A few nights ago I was awakened by the sounds of soft crying somewhere in the foggy darkness of my bedroom. Traci had taken Benadryl before bed to curb the discomfort of 21 mosquito bites. She had earned these bites as a badge of honor serving as chief security officer in our oldest daughter, Mercy’s, lemonade stand endeavor the day before. Drowsiness, resulting from said Benadryl, had put Traci out of commission for midnight mommy duty. This left me to step up to serve and protect the crying child now presenting herself in our bedroom.
What is it about crying children in the middle of the night that leaves them completely incapable of verbal communication? Emmy, our youngest daughter had gone to bed a perfectly reasonable human being (except for the four trips to the bathroom). She was able to put words together. She was even able to form coherent sentences. But now, in the middle of the night…nothing. Sobs.
To put it mildly, emotions were running high. Emmy had first visited Benadryl-Traci’s side of the bed and was eventually sent to me with a slurred, “go geh dah…” They always try her first, because I tend to be short on comfort in the middle of the night. Tonight was no different. I promptly gave Emmy some fatherly advice, advice that I had given her countless times before, “Dry it up. It’s the middle of the night. You have to go get back in your bed, and go to sleep.” This rarely works, but I figure if I’m consistent, all of the girls in my house will learn to switch off their emotions and just “dry it up.” We aren’t there yet, so the crying continued. I heard Emmy wail on as she made her way across the house back to her room. The inevitable hit me like Miley Cyrus (on a wrecking ball). I was going to have to get up and calm Emmy down if either of us were going to sleep any time soon.
When I got to her room, I found her sitting straight up on her bed, still crying. With some coercion I finally got to the root of her great trauma. “I can’t find my blanket!!” she sobbed.
The blanket Emmy wanted was one of two very specific silky blankets that she sleeps with every night. It was either the dark pink polka-dot, or the solid light pink. Of course we have multiple versions of the beloved silky blanket. We learned a long time ago that depending on a single silky with no backup is a recipe for disaster. Emmy was actively kicking one blanket as far away from herself as possible as she cried for HER blanket. After looking for about 1.5 seconds, I found the solid light pink in the pile of covers she was showing so much aggression toward. In another second or two I had found the backup blanky peeking out from under her pillow. I covered her with one and stuffed the other into her arms to hold by her face. She breathed a sigh of relief and I reminded her that if she got out of bed again, armageddon would ensue and everything she loved would be destroyed.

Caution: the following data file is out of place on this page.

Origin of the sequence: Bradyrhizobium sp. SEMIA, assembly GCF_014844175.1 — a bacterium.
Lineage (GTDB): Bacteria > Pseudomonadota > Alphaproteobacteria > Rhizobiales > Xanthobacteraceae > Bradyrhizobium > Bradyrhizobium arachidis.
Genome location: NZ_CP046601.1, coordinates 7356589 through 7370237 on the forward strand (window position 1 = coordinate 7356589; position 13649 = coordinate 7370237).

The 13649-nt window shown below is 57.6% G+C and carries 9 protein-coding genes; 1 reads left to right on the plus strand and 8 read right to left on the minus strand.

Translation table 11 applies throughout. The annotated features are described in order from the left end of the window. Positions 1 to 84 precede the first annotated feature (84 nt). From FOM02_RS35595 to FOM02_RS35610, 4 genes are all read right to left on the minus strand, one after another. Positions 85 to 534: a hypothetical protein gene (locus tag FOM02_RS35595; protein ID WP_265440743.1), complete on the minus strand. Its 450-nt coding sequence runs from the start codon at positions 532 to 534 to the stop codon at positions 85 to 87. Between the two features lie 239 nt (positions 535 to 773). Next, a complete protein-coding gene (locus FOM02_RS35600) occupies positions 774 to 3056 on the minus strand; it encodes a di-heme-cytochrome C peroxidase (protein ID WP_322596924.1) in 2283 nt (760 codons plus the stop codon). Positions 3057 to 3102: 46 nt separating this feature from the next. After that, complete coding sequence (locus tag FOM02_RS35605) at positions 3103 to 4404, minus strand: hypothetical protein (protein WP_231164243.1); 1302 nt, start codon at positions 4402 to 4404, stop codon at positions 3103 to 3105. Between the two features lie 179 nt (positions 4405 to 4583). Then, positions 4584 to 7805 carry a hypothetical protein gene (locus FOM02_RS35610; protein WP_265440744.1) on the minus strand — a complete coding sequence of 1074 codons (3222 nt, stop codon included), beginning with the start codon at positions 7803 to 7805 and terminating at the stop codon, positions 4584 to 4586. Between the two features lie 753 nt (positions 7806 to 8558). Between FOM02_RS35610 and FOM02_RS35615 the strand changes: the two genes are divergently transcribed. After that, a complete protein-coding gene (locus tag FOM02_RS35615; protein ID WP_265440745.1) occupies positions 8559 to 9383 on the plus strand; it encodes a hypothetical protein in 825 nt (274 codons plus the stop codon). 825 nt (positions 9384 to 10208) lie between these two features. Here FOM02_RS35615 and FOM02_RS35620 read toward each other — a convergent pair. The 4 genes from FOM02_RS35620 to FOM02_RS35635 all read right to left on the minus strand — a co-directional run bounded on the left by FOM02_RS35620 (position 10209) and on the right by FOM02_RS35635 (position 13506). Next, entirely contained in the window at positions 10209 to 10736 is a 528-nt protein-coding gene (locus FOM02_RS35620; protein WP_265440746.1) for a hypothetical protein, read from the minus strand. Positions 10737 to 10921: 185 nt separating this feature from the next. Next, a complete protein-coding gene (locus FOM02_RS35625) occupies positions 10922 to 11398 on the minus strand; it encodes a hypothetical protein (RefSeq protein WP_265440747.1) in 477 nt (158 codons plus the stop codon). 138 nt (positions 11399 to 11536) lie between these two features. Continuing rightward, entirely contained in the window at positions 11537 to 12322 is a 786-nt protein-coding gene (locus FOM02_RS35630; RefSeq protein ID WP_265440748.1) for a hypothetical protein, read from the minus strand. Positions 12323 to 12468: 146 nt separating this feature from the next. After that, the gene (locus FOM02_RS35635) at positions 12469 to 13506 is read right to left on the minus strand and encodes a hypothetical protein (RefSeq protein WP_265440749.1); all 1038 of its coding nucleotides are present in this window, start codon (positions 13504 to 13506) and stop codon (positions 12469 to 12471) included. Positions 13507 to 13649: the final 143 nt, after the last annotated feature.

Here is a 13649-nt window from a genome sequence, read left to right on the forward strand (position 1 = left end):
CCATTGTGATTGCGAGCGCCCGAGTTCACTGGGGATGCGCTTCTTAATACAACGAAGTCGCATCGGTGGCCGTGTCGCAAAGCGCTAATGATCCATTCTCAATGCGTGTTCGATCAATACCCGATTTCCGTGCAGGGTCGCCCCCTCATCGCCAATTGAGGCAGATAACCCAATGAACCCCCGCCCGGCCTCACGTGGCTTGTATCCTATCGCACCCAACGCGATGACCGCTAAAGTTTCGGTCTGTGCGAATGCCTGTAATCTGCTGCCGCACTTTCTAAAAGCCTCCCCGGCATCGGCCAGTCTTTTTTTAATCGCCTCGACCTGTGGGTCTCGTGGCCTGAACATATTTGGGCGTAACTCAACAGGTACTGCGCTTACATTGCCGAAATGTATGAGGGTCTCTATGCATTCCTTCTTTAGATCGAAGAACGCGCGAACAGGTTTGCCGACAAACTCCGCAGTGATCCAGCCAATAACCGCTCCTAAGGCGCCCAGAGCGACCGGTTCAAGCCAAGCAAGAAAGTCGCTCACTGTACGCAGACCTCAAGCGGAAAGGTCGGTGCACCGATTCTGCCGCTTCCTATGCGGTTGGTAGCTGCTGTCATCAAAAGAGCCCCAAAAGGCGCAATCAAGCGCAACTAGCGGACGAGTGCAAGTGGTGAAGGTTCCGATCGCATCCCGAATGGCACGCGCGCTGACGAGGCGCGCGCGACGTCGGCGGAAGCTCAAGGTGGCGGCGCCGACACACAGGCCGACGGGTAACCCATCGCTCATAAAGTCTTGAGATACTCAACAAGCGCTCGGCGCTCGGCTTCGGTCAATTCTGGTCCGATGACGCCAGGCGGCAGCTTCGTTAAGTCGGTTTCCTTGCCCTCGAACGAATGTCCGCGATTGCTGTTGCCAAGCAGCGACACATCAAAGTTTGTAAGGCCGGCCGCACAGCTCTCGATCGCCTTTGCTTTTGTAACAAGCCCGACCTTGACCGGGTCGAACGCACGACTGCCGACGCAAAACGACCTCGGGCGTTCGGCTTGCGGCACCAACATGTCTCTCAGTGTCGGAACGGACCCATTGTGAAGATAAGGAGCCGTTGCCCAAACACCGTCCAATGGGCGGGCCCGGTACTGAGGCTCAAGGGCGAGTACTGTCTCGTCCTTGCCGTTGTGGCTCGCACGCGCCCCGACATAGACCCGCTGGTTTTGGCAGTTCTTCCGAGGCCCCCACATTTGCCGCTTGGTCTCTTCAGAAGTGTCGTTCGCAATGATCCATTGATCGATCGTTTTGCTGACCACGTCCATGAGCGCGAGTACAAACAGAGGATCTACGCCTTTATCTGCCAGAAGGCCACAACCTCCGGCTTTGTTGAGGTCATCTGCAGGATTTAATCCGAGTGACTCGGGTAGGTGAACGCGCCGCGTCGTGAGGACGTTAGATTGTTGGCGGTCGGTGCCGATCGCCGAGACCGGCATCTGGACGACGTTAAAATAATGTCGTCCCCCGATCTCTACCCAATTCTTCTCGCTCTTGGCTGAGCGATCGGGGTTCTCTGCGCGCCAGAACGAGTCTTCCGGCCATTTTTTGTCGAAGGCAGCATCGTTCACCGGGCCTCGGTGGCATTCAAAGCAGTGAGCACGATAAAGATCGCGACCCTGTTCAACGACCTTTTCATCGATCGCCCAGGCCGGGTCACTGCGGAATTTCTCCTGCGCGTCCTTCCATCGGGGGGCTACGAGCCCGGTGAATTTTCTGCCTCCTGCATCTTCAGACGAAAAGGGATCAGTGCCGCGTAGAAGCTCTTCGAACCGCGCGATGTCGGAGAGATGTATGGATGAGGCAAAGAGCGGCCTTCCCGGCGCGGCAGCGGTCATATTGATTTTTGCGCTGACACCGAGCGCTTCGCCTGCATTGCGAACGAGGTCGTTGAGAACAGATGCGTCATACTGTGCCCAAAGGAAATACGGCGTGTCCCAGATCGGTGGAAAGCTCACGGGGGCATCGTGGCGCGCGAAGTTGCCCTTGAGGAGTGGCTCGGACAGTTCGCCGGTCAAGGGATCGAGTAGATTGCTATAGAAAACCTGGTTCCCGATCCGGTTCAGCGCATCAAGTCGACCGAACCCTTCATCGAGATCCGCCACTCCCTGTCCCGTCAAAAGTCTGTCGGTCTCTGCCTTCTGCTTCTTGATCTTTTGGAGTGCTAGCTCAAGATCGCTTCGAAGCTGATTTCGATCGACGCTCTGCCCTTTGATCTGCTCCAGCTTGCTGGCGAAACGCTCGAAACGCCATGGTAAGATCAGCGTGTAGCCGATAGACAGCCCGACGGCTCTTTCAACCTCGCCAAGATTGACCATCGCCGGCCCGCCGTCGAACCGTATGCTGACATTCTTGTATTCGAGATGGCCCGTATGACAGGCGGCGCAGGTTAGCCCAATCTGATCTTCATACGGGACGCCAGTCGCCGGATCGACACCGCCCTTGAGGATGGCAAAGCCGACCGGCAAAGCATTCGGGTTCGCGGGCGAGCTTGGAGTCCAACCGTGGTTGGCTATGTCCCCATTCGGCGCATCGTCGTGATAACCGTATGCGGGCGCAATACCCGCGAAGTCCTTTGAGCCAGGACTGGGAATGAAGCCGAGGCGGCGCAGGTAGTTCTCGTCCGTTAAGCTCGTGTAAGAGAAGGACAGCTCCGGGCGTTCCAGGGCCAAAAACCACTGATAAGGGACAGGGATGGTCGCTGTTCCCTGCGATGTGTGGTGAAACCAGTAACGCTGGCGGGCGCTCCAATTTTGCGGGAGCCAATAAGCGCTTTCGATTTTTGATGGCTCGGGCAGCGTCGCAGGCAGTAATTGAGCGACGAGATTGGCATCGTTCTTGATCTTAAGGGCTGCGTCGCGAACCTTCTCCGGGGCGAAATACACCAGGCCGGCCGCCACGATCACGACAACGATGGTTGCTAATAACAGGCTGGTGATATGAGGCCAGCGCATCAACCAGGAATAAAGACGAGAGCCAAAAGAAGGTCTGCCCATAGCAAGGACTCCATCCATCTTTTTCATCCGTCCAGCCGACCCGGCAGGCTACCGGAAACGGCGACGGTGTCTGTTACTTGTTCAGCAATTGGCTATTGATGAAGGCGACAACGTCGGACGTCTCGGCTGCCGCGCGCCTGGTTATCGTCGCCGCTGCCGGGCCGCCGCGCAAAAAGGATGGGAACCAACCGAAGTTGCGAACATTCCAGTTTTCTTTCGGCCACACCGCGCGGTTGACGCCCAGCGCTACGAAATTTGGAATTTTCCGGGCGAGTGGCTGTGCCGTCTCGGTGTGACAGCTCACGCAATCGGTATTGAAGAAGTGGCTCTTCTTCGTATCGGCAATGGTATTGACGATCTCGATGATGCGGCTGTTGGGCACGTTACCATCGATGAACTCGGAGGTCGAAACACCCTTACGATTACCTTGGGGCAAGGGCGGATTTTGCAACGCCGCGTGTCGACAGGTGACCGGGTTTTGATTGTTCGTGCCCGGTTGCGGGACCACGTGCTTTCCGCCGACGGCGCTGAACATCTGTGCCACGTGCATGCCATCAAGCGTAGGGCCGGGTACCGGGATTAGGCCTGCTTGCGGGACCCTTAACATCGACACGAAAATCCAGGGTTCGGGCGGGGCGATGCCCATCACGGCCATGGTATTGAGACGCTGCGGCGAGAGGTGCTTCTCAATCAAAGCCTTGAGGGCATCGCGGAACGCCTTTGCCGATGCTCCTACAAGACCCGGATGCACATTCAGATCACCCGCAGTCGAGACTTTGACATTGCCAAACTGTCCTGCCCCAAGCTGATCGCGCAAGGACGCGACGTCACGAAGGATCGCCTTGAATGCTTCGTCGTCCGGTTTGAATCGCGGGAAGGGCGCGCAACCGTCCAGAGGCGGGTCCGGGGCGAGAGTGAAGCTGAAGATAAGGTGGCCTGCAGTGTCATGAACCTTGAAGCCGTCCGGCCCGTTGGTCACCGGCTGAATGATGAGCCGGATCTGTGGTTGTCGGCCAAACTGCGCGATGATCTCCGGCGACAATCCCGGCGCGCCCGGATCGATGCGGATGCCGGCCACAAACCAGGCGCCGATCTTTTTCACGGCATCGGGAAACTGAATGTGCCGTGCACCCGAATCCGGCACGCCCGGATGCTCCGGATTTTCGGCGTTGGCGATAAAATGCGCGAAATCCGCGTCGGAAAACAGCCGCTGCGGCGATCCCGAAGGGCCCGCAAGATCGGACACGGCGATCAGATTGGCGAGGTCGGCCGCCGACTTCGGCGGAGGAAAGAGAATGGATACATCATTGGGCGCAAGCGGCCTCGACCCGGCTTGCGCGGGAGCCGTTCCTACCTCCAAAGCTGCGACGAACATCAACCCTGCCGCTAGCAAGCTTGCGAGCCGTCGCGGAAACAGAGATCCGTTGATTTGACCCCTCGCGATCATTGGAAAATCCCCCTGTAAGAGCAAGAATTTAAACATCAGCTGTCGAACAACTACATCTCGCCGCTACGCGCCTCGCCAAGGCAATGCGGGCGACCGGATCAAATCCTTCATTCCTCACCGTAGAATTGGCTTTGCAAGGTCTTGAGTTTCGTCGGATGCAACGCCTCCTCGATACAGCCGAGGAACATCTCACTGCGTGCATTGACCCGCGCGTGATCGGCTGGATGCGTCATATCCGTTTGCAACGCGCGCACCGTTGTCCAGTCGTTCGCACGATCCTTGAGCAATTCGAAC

When we’re faced with adversity, we can be so much like Emmy in the middle of the night. We lose our ability to think logically. When we’re sick, we almost forget what it’s like to be well. After three days with a runny nose, we give up on ever being healthy again and start asking God why he has forsaken us. When we have a financial need, we tend lose sight of all the times God has come through for us. In the dark, molehills fight for all they’re worth to appear as mountains.
Let me remind you today, victory is yours if you will not quit. Something amazing happens when we shift our focus off of the problem, fear, or discouragement and onto God’s goodness. It changes our whole perspective and fosters a sense of gratitude. Gratitude actually prepares the way for God to move on our behalf and propels us into victory. A grateful heart is our entry-point into God’s presence(Psalm 100:4-5), and in his presence there is fullness of joy (Psalm 16:11).
Here is your challenge for the week. Take five minutes and write down three times God has come through for you. Once you have it written down, hang onto it. Put it somewhere easy to find, or better yet, stick it in your bible. When you find yourself in the fog of discouragement or darkness, pull it out. Remind yourself of God’s faithfulness in your life. Just try focusing on His goodness and seeking His presence for a week. I promise you will see your adversity shrinking and your joy increasing.
I understand that many mountains really aren’t molehills. They’re mountains. If you find yourself facing a true mountain today, I do not want to minimize that pain or trauma you are going through (Here is Traci’s account of one of these real mountains we faced in our lives). But remember that even when you feel stuck in the midnight fog, God is always close. He is right by your side and even when you feel like you’ll never see the light again, morning is on the way.God is always close. Click To Tweet
Let us not become weary in doing good, for at the proper time we will reap a harvest if we do not give up. Therefore, as we have opportunity, let us do good to all people, especially to those who belong to the family of believers. (Galatians 6:9)
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